Skip to content

Mental Health Center

Font Size

10 Signs of an Ailing Mind

Experts describe the physical and mental signs that may indicate emotional distress.

Unusual Symptoms and Short Fuses continued...

"Unusual symptoms that resist the million-dollar workup can be a sign that your body is expressing some kind of emotional upset," says Goodstein. Problems commonly linked to emotional distress can include headaches, a rumbling stomach, diarrhea, constipation, and chronic pain -- especially backaches.

4. Difficulty managing anger or controlling your temper. Are you fine when you're by yourself but frequently get provoked to an explosion by your spouse, children, friends, or co-workers? If so, you may be on stress overload, a situation that is dangerous to your physical and mental health -- and unhealthy for those around you.

"Not being able to control your anger is a sign of inability to manage feelings. And this is the one symptom that has the biggest impact on other people; children and women especially are affected," says Anie Kalayjian, EdD, RN, adjunct professor of psychology at Fordham University in New York City.

Generally, she says, folks who have anger-management problems do not recognize the symptoms because they feel fine when they are by themselves. "This is something that only comes into play in relation to another person -- so it's easy to blame the other person for what is really your symptom," Kalayjian tells WebMD.

Even if you don't see the signs in yourself, Kalayjian says consider counseling if your boss, co- workers, spouse, family, or friends are frequently telling you to calm down and watch your temper.

Obsessive, Tired, or Forgetful?

5. Compulsive/obsessive behaviors. Are you washing your hands -- or feel a compulsion to do so -- even though there's no logical reason? Has the fun gone out of life because you are constantly worrying that something bad is going to happen? Does it take you an hour or more to leave your home because you're bogged down with a series of "rituals" -- like touching things or rechecking locks, the stove, the iron? If so, you may have more anxiety in your life than you can handle alone.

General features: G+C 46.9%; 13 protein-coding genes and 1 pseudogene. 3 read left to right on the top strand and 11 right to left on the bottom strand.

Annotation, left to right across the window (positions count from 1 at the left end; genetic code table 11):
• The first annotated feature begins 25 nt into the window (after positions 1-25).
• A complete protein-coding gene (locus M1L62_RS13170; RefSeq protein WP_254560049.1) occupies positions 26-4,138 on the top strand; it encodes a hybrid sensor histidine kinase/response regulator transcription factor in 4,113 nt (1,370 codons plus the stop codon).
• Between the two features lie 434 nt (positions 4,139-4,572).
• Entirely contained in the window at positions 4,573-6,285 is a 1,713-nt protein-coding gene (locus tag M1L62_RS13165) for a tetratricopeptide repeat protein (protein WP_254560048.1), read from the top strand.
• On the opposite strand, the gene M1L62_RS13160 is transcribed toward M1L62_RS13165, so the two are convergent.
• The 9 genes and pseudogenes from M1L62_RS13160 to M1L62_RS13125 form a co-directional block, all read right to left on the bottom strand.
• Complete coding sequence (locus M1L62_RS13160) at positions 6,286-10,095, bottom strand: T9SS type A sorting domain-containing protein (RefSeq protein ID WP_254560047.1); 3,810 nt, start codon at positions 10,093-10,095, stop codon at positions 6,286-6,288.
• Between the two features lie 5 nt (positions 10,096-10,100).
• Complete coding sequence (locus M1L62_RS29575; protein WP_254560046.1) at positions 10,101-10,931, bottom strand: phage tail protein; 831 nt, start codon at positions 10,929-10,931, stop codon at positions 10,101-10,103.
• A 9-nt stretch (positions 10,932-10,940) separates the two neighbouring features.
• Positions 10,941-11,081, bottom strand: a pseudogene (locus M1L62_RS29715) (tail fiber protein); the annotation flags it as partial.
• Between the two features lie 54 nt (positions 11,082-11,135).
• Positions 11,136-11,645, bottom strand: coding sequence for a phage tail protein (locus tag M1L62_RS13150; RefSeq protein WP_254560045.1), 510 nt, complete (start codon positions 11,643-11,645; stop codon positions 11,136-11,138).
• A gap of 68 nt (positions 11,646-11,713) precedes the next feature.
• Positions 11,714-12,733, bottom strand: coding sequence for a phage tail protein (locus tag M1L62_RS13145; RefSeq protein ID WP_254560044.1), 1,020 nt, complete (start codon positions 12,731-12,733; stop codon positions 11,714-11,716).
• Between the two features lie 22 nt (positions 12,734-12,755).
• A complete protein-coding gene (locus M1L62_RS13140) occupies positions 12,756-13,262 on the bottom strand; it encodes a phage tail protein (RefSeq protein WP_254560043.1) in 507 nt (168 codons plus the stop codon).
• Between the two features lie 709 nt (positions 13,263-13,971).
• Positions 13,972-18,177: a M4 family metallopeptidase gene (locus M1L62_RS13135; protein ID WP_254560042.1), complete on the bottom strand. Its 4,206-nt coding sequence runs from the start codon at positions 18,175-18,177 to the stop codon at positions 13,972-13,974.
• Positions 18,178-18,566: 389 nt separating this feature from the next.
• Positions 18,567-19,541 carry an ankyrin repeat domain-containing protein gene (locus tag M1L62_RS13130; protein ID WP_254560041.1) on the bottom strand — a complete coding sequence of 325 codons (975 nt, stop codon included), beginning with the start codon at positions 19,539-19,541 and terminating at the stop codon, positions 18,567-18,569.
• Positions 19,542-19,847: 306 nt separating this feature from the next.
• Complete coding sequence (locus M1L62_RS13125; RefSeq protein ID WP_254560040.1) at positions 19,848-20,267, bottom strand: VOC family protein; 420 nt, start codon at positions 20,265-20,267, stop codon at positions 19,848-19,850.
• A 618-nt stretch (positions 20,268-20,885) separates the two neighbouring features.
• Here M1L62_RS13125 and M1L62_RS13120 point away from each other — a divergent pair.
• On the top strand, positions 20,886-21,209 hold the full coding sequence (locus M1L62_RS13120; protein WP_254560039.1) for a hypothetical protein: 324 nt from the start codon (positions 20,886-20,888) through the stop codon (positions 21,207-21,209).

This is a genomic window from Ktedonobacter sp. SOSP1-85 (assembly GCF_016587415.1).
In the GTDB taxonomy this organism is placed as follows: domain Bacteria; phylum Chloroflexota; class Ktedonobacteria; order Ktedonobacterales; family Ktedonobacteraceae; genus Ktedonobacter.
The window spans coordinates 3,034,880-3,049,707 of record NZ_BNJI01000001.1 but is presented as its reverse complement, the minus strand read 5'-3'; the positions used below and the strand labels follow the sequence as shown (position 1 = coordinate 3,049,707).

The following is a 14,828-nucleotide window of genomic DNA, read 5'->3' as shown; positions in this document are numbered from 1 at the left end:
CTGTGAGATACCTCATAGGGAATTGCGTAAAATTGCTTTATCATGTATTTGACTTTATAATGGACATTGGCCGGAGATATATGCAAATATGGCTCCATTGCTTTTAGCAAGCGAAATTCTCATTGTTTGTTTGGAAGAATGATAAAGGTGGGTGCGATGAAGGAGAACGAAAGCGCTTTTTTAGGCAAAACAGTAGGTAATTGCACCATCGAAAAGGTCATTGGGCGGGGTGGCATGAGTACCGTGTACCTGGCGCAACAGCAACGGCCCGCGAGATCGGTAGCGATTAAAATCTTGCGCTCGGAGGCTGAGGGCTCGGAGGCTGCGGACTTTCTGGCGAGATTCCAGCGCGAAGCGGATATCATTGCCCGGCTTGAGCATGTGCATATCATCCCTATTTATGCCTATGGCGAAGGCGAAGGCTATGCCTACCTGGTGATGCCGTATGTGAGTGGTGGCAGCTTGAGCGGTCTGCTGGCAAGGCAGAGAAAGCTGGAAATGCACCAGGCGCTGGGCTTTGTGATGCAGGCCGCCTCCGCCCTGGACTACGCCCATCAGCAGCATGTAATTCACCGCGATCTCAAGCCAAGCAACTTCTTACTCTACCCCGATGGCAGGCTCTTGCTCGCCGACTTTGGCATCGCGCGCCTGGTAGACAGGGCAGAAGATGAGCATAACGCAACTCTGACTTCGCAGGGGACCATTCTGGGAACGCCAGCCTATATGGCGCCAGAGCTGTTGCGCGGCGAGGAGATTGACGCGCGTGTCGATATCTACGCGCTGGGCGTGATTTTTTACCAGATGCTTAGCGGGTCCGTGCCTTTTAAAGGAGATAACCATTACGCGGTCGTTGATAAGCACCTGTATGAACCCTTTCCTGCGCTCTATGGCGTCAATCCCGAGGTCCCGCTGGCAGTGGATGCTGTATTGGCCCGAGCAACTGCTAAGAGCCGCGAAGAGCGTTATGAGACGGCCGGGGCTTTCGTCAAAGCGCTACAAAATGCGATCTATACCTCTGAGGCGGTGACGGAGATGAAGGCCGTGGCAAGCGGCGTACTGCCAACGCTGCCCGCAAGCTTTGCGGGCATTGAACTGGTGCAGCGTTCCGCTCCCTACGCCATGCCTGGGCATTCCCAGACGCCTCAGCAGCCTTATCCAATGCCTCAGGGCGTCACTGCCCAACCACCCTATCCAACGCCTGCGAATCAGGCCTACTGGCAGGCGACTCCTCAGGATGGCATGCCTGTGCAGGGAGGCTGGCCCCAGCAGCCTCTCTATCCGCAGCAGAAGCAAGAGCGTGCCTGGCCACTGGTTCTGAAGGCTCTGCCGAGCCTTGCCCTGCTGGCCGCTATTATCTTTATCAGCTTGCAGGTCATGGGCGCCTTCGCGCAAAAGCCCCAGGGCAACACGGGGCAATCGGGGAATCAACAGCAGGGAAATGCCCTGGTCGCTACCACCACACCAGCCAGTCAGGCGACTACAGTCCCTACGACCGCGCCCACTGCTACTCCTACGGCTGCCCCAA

"Obsessions are repetitive thoughts which resemble worry and are accompanied by anxiety. Compulsions are behavioral acts designed to eliminate the obsessions. And sometimes if your mind becomes so cluttered with obsessions, and your day so filled with compulsions, life as you know becomes completely taken over by anxiety and counterproductive rituals," says Aronowitz.

6. Chronic fatigue, tiredness, and lack of energy. "When the body cannot handle emotional overload, it simply begins to shut down. And that is often manifested by a sense of extreme tiredness and fatigue," says Kalayjian.

Goodstein adds that feeling too "beat" to do the things you used to love -- even when a physical checkup shows everything is alright -- can be a sign of emotional distress and depression.

7. Memory problems. Lots of things can temporarily interfere with your memory, from the hormonal changes of menopause, to a preoccupation with a work problem, to a lack of sleep. But it can also be caused by stress, a reaction to a traumatic event, or sometimes an illness such as Alzheimer's disease. How do you know the difference?

"You need a physical examination first and foremost," says Kalayjian. If everything checks out OK, she says, then anxiety, depression, or sometimes an unrecognized reaction to a traumatic event you have yet to deal with may be behind your forgetfulness.

Today on WebMD

Differences between feeling depressed or feeling blue.
lunar eclipse
Signs of mania and depression.
man screaming
Causes, symptoms, and therapies.
woman looking into fridge
When food controls you.
Woman standing in grass field barefoot, wind blowi
Plate of half eaten cakes
mother kissing newborn
Woman multitasking
colored pencils
Woman relaxing with a dog

WebMD Special Sections